Next, we’ll take a closer look at the central midfielders who create a threat when they enter the opposition’s penalty area. While we look at another combination metric in penalty area entries, created by combining crosses per 90 and passes to the opponents’ penalty area per 90, then expected assists per 90. By the way, it’s best , in my opinion to use expected assists as opposed to assists as it removes the variable of which player was ‘assisted’ being able to complete the chance.
This time we’re luring three of our five midfield options with Orkun Kokcu once again performing with 3.82 penalty box entries per 90 and 0.29 xA per 90. Then we have the 20-year-old Austrian central midfielder Nicholas Seiwald of Red Bull Salzburg. It has been the Austrian’s breakout season in Salzburg midfield after Enock Mwepu left to join Brighton in the summer. So far this season, Seiwald is averaging 5.79 box entries with an xA for 90 of 0.13. Finally, we have 23-year-old Swedish international midfielder Matthias Svandberg from Bologna who averages 3.70 penalty box entries per 90 with an xA per 90 of 0.10.
We will now look at midfielders who are progressive with their passing styles by comparing the bread and butter of a midfielder’s game with passes per 90 and then consider the % of passes played that are labeled as progressive. Obviously, we are looking here to identify midfielders who move the ball into dangerous areas of the pitch for their team.
Once again we have Orkun Kokcu featured with the Turkish midfielder averaging 68.89 assists per 90, with 15.07% of those qualifying as progressive. Then we move to the bottom right of the graph to look Matthias Svandberg. His passes per 90 are below average, but Bologna aren’t a very possession-heavy team, with 30.78 per 90, but their progressive passing percentage of 16.93 percent is still strong. Then we see another midfielder entering the shortlist with the 24-year-old Ivory Coast midfielder Ibrahim Sangare with. Sangare is a fit for the Premier League midfielder with an exceptional physical profile although his ability on the ball and intelligence of the game are often underestimated. He is averaging a high passing level on 73.38 passes per 90, with 14.24% of those qualifying as progressive.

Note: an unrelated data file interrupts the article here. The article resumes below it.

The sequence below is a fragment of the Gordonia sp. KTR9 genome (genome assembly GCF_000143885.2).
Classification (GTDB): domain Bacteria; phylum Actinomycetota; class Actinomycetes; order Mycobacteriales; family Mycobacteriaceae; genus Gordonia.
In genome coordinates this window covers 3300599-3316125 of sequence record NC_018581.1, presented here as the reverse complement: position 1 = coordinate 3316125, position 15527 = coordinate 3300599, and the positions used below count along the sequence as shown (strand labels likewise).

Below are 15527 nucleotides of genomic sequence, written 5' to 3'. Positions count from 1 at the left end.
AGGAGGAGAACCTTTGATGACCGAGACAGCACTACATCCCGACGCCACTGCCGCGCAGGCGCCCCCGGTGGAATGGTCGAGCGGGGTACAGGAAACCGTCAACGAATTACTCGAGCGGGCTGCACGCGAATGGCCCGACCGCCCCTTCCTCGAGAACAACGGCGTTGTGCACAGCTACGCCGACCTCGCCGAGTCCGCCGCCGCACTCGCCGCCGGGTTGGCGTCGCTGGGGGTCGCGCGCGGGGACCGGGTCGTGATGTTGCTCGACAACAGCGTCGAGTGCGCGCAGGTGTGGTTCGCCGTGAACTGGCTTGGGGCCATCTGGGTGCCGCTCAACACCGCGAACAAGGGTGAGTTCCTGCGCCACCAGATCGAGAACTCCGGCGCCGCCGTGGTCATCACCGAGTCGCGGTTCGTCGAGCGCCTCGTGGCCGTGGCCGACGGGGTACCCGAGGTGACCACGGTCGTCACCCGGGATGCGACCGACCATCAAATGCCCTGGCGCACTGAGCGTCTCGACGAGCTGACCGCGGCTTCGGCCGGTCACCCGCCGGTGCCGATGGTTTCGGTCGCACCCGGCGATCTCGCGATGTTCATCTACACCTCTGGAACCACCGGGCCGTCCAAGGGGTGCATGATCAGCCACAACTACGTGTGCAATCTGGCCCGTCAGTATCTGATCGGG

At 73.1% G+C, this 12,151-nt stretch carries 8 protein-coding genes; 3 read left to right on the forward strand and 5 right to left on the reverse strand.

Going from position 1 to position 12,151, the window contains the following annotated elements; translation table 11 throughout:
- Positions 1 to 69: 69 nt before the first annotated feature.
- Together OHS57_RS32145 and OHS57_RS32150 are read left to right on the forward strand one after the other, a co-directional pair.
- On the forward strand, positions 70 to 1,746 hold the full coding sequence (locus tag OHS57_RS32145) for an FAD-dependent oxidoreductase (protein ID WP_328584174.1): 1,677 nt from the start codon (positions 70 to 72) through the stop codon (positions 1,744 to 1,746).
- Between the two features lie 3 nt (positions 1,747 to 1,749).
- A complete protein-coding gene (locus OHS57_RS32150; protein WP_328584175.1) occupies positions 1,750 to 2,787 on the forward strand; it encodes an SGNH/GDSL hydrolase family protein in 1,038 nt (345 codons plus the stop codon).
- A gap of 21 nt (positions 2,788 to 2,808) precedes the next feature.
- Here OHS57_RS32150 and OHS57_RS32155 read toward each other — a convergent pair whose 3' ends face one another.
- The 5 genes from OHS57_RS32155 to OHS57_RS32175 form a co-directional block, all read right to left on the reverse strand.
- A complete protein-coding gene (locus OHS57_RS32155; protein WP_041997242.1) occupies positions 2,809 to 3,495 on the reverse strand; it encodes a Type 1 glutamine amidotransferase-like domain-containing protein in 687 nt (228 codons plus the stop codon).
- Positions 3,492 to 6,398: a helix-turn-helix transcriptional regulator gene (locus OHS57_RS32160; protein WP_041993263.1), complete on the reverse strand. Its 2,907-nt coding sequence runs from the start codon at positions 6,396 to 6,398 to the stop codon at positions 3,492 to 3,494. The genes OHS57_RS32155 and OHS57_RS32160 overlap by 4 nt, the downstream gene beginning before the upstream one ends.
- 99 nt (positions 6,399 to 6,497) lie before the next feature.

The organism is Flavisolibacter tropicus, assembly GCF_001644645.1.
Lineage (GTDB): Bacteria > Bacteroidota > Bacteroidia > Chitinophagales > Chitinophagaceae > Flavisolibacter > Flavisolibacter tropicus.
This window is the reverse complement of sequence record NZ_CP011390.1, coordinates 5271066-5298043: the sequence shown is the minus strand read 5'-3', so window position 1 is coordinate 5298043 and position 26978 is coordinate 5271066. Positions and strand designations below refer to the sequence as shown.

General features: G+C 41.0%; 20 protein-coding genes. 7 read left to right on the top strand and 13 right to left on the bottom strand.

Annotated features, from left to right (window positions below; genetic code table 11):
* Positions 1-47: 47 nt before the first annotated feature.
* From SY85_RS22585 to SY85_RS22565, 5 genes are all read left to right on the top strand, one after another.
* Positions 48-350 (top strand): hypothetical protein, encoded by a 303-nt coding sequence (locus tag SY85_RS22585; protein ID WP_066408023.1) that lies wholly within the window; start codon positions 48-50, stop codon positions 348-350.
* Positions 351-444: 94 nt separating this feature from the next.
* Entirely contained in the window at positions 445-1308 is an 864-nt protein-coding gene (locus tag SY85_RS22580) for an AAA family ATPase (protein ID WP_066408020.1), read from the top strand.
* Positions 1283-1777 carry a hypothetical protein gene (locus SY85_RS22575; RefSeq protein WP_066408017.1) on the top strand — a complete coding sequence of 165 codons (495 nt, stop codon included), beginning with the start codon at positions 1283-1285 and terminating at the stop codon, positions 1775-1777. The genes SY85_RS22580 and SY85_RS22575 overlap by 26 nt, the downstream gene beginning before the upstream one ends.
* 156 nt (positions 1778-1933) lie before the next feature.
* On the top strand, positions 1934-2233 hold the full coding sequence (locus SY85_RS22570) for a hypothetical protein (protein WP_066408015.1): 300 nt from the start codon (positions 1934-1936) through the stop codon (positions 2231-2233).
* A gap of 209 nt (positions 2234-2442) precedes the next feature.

Now let’s look at which midfield players are effective in both phases of the game by comparing defensive duels per 90 with progressive actions per 90, a combination metric that takes into account progressive passes per 90 and progressive runs per 90 , to show which midfielders are box-to-box type.
Ibrahim Sangare is the standout player in this group on our shortlist with 7.99 defensive duels per 90 and 12.40 progressive actions per 90 showing he is effective in and out of possession for PSV. We can also see that Orkun Kokcu is in the bottom right of our chart with 5.22 defensive duels per 90 but 12.32 progressive actions per 90. He is much more comfortable in possession than against the ball. Finally, we have the fifth player on our shortlist is the 21-year-old French midfielder Maxime Caqueret who has 9.05 defensive duels per 90 and 7.83 progressive actions per 90.
Finally, we will, again, look at which midfielders are working hard against the ball while advancing the ball into the thirds for their team as we look at possession-adjusted interceptions and forward vs progressive passing ratio for our data set. Ibrahim Sangare is on our chart again with 8.26 possession-adjusted interceptions per game and a 48.33% forward-to-progressive passing ratio. This means that 48.33% of his forward passes are considered progressive. Then, we have Nicholas Seiwald with 11.36 possession-adjusted interceptions per game and a 52.46% forward-to-progressive passing ratio.
Of the five players we have shortlisted in this article, I would be more attracted to a direct choice between Ibrahim Sangare and Orkun Kokcu as the central midfield option for Aston Villa. If Gerrard wants to add another attacking option from midfield then Kokcu would have the advantage, but for a more comprehensive option Sangare is ready to step in and lead the midfield for a Premier League top 6 side now.